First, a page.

A marketing research group recently surveyed over 6,500 people about their attitudes and behaviors on seeking pharmaceutical information online – especially as it relates to health-related videos. One result found that YouTube was not the place they searched for videos. Instead, it seemed that searchers used videos as they found them on general health sites and news sites. Unfortunately, more details are not available and the full report requires a subscription to their marketing research ($$$). For details, see the news release.
The United States Department of Health and Human Services recently released The National Action Plan to Improve Health Literacy. From the press release, “According to research from the U.S. Department of Education, only 12 percent of English-speaking adults in the United States have proficient health literacy skills.” The overwhelming majority of Americans have difficulty understanding and using health information from the media, health care providers, medication labels, etc. This action plan lays out a series of goals and steps from providing better health literacy skills early in education, as well as ways that health care providers can ensure consumers understand their care and their health.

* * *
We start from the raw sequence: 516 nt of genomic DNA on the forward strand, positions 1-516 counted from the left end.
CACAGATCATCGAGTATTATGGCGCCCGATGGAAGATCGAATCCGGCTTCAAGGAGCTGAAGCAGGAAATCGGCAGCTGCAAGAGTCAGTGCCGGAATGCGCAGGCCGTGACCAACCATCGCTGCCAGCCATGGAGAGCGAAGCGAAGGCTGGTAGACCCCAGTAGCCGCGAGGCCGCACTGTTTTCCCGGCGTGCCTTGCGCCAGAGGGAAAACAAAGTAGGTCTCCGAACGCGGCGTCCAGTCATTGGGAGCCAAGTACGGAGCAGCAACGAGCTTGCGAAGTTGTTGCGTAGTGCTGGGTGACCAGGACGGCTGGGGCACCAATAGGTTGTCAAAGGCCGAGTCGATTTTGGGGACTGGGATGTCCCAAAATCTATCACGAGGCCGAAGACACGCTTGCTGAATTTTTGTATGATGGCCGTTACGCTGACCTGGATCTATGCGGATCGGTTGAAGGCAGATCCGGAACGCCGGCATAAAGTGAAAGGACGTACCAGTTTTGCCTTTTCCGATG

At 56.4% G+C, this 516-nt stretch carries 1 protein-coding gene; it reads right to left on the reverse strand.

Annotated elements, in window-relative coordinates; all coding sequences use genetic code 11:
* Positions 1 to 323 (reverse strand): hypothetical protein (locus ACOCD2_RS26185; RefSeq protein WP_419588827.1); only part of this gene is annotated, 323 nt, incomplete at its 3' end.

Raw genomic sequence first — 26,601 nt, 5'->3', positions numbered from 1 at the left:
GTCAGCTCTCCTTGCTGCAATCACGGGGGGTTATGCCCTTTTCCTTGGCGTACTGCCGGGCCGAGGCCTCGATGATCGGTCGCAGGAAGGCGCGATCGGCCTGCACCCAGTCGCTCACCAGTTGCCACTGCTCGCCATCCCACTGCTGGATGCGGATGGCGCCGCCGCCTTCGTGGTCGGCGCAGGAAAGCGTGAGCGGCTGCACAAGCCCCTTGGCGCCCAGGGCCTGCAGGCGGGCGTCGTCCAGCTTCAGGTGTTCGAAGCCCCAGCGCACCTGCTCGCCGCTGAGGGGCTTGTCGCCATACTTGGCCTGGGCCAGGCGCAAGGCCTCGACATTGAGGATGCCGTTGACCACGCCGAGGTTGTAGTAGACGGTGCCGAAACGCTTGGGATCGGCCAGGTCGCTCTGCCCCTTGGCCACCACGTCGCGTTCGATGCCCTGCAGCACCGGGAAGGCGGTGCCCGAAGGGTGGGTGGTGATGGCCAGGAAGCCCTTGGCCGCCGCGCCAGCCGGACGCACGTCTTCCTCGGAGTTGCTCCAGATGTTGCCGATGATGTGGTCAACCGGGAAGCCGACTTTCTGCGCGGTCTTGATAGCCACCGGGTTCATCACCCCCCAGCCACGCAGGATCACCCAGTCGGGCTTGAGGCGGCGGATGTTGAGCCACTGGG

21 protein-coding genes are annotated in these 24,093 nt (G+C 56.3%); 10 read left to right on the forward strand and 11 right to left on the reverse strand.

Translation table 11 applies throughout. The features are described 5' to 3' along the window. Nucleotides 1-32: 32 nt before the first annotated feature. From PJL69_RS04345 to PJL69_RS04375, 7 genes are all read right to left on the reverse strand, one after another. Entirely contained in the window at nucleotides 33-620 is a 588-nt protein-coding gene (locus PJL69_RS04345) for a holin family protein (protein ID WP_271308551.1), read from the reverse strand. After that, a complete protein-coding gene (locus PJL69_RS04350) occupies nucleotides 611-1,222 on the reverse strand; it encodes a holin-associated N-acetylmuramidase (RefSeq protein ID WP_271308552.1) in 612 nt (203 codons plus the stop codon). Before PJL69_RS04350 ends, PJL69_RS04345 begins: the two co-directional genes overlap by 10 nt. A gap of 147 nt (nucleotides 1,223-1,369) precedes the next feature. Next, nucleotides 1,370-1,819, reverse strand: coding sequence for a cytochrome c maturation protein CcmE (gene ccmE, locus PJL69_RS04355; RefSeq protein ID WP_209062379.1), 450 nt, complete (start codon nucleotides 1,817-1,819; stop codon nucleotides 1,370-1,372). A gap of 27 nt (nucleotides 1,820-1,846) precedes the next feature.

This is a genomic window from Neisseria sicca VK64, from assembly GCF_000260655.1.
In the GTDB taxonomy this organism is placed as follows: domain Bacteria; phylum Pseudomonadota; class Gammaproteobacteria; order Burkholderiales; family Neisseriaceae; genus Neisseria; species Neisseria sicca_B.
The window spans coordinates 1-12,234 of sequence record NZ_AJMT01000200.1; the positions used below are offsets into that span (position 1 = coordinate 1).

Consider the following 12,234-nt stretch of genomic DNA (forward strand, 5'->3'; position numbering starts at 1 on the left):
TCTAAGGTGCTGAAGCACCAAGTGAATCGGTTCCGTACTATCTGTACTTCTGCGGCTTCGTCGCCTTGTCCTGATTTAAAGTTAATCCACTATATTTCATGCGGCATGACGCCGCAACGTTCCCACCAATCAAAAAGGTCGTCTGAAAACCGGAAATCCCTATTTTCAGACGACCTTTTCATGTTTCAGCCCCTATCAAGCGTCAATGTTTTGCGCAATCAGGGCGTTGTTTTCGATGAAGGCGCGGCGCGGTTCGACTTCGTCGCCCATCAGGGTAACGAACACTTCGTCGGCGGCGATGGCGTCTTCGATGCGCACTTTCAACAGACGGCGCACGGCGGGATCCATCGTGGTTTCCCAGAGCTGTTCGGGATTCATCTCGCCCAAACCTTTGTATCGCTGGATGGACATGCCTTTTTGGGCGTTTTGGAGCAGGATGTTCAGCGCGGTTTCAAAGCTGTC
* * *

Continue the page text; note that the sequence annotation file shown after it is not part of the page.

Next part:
Full document (PDF, 73 pages)
Summary (PDF, 7 pages)
As of 7/23/10, NIH PIs must use NCBI’s “My Bibliography” to list their publications, instead of adding them through the eRA Commons. As of 10/22/10, the Commons will no longer display any citations a PI previously entered into the Commons manually. Once a PI has established a “My NCBI” account, and linked it to the Commons, Commons users will be able to propose, confirm, or reject grant-paper associations; associate their “My Bibliography” citations with an eSNAP (electronic Streamlined Non-competing Award Process) progress report in Commons; and designate delegates to maintain their professional bibliographies in “My Bibliography”.
Please see the complete NIH notice (NOT-OD-10-103) for details (http://grants.nih.gov/grants/guide/notice-files/NOT-OD-10-103.html). NIH has also provided step-by-step instructions for using NCBI and “My Bibliography” on their recently re-designed eRA web site (http://era.nih.gov/).
Note that the references that are currently in an eRA Commons account can not be automatically transferred to My Bibliography – they have to be manually entered in My Bibliography by the PI or a delegate. For assistance with setting up a My NCBI account and entering references into My Bibliography, contact Nancy Stimson at firstname.lastname@example.org or (858) 534-6321.